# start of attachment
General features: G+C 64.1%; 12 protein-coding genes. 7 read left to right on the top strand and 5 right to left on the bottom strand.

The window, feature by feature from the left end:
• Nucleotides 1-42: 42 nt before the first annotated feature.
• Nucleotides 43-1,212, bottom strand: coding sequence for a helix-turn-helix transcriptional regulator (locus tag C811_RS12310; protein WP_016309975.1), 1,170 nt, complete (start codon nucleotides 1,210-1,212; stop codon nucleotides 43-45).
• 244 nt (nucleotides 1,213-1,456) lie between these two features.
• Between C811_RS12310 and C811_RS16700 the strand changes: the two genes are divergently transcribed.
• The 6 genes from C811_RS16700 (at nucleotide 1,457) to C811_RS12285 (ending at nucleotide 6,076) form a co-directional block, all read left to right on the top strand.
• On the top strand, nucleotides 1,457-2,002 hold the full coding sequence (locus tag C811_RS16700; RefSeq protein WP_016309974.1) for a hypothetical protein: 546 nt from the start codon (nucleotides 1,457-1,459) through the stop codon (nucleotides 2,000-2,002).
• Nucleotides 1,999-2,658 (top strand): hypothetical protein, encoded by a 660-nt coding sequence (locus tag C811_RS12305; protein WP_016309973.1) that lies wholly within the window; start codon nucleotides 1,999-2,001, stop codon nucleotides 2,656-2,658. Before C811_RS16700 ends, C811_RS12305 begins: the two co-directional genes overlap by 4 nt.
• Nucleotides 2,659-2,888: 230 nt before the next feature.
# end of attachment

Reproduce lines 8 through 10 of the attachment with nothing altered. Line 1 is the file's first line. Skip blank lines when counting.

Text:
• On the top strand, nucleotides 1,457-2,002 hold the full coding sequence (locus tag C811_RS16700; RefSeq protein WP_016309974.1) for a hypothetical protein: 546 nt from the start codon (nucleotides 1,457-1,459) through the stop codon (nucleotides 2,000-2,002).
• Nucleotides 1,999-2,658 (top strand): hypothetical protein, encoded by a 660-nt coding sequence (locus tag C811_RS12305; protein WP_016309973.1) that lies wholly within the window; start codon nucleotides 1,999-2,001, stop codon nucleotides 2,656-2,658. Before C811_RS16700 ends, C811_RS12305 begins: the two co-directional genes overlap by 4 nt.
• Nucleotides 2,659-2,888: 230 nt before the next feature.